Sniper: Ghost Warrior Reader Review
The intro video for Sniper: Ghost Warrior paints an interesting picture. A ghillied soldier moves into position; a vantage point on the side of a jungle covered mountain. There's some banter between him and his partner who is in a similar vantage point off to the right. They scope out their target - the commander of a military base - and then it all kicks off as an enemy solider starts to execute hostages. Sniper number 1 quickly takes a shot and the camera follows the bullet in slow motion to the executioner's head... So far so good.
Then the game starts with the obligatory boot camp scene, but you don't play a rookie, rather an experienced sniper called Sgt Tyler Wells who is helping the instructor by showing rookies how to shoot/snipe/remain hidden. It's basic and totally clichéd but it still hints at a bit of sniping action that's different from your typical CoD-style corridor shooter. In this tutorial it introduces bullet drop over distance (with a handy, if tiny red dot to show where the bullet would hit) and rudimentary stealth meter at the bottom of the screen.
The problem being, and you may see this one coming, during the first mission you quickly discover most of the combat takes place at short to medium range. Instead of being a ghost in the jungle the character you're playing as, at the time, likes to take a route directly through enemy camps, bases and occupied villages. You're not quite in a corridor mind you, instead it takes the Bad Company route where you get a corridor shaped area to explore and play and seek the enemy. If you accidentally stray into the grey area on the map then you get 10 seconds to get back in to the play area.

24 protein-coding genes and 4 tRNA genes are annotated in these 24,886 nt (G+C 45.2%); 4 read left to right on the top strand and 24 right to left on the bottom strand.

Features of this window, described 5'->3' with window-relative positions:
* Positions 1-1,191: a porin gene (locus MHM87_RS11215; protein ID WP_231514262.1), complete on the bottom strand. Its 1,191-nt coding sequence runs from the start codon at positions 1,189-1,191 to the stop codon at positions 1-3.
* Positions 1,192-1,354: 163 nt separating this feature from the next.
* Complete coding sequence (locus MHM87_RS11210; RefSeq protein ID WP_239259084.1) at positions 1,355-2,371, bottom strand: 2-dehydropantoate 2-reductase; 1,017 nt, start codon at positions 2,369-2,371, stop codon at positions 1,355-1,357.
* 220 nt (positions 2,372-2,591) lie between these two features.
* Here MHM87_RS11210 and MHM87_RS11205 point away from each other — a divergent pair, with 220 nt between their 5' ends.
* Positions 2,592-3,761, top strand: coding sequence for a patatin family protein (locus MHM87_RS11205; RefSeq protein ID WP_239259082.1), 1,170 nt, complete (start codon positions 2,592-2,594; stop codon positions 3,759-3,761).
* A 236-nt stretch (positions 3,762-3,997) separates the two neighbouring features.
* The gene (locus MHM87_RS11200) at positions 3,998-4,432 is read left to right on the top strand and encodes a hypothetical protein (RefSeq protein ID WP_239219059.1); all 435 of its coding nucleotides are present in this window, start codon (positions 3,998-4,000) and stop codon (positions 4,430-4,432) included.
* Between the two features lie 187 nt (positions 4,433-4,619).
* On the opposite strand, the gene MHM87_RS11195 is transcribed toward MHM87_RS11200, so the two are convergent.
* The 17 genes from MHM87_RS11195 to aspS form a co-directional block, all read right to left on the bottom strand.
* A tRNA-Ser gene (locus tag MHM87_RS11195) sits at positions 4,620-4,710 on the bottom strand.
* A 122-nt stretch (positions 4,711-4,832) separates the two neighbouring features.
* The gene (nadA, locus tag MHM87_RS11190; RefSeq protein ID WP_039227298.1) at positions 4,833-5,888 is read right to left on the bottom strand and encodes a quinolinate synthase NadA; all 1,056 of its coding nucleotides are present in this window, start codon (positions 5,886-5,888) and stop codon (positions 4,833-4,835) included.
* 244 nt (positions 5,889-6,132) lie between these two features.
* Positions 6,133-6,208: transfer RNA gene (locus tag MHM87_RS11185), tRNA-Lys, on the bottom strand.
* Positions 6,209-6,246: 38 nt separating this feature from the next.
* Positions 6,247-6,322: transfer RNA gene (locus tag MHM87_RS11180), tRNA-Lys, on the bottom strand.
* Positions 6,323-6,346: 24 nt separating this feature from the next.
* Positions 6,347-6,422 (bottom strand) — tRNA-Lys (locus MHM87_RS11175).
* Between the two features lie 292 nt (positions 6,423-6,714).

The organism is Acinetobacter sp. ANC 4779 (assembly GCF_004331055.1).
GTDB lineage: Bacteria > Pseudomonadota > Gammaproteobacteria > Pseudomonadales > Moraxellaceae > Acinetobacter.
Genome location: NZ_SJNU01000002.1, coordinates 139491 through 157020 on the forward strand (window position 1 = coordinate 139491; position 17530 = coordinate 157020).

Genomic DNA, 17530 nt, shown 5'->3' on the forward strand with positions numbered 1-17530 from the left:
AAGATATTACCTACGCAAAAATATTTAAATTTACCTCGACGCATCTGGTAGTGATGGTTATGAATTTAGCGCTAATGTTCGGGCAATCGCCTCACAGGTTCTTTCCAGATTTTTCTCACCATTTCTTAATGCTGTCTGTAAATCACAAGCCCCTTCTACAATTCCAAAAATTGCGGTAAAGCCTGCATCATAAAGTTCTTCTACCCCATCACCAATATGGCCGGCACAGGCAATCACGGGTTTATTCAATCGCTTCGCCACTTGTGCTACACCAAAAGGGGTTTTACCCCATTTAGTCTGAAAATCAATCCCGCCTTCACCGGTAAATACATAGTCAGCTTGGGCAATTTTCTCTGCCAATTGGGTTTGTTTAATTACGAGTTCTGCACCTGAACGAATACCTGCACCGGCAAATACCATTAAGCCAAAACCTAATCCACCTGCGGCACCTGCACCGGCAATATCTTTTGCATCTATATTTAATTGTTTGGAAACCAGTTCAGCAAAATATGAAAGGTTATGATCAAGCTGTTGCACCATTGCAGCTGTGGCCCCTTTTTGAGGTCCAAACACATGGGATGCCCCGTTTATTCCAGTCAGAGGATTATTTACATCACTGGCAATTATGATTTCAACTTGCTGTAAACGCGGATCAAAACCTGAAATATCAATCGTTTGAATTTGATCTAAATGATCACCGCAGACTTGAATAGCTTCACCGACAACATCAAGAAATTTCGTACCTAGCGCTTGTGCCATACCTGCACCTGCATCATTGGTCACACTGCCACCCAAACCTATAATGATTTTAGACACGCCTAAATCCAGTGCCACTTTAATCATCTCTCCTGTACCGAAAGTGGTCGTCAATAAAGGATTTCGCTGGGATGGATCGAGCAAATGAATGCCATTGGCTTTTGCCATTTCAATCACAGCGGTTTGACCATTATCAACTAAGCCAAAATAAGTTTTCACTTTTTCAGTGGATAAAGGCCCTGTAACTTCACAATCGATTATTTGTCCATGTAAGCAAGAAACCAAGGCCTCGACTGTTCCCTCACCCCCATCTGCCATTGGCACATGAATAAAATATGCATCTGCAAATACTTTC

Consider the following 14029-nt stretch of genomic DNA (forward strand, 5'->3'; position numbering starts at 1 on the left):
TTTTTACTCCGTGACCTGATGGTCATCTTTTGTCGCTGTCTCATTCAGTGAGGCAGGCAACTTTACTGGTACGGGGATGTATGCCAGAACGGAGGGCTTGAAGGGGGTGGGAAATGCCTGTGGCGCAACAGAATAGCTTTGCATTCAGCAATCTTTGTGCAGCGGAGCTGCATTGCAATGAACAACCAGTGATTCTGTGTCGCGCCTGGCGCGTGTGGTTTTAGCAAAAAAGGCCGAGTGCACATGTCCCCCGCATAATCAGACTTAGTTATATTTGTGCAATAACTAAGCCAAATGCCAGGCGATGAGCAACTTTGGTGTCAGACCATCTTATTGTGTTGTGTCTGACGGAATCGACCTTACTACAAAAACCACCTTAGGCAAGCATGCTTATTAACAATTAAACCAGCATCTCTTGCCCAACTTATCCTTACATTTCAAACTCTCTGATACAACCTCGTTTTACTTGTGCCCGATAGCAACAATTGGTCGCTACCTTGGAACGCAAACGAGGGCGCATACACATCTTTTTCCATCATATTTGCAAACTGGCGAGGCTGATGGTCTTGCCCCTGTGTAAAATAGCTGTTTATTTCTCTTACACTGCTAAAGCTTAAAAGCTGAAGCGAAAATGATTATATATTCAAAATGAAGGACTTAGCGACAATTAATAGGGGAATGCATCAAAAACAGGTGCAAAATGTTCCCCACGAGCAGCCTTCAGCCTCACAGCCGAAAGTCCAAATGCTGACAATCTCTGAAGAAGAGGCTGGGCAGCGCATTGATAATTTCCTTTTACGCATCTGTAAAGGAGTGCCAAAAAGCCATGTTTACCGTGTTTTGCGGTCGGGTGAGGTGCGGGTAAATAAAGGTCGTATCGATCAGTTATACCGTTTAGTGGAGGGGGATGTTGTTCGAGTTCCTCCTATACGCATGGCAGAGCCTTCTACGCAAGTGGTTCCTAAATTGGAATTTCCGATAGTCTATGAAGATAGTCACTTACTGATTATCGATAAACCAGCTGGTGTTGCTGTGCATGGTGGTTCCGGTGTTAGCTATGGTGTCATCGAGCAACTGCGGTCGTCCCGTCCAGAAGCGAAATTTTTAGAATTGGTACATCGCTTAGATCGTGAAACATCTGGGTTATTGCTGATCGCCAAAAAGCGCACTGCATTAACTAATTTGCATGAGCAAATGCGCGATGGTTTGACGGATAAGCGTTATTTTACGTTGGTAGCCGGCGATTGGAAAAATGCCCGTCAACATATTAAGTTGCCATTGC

Fair enough of course, but there are sections where this out-of-bounds area is a bit too close to where City Interactive expect you to be playing. This lead to one incident where during a scripted escape from an enemy camp to an extraction point, you're chased by a load of AI-controlled enemies all focused on providing your current character with a lethal dose of lead poisoning. Now one of the things I like most about is that your wannabe Rambo only takes a couple of hits to be taken down, which proved to be my downfall as the game check-pointed as I took a wrong turn during the chase leaving me with low health and 3 seconds left on the clock. Subsequent respawns either saw me die after time ran out, or die as I ran back into bounds and got cut down in a hail of AK47 rounds. It must have taken near 20 attempts before managing to fluke my way to a bank of sandbags behind which was a handy first aid box. Frustrating would be the best way to describe it and I was tempted to just quit but the thought of starting again was not appealing.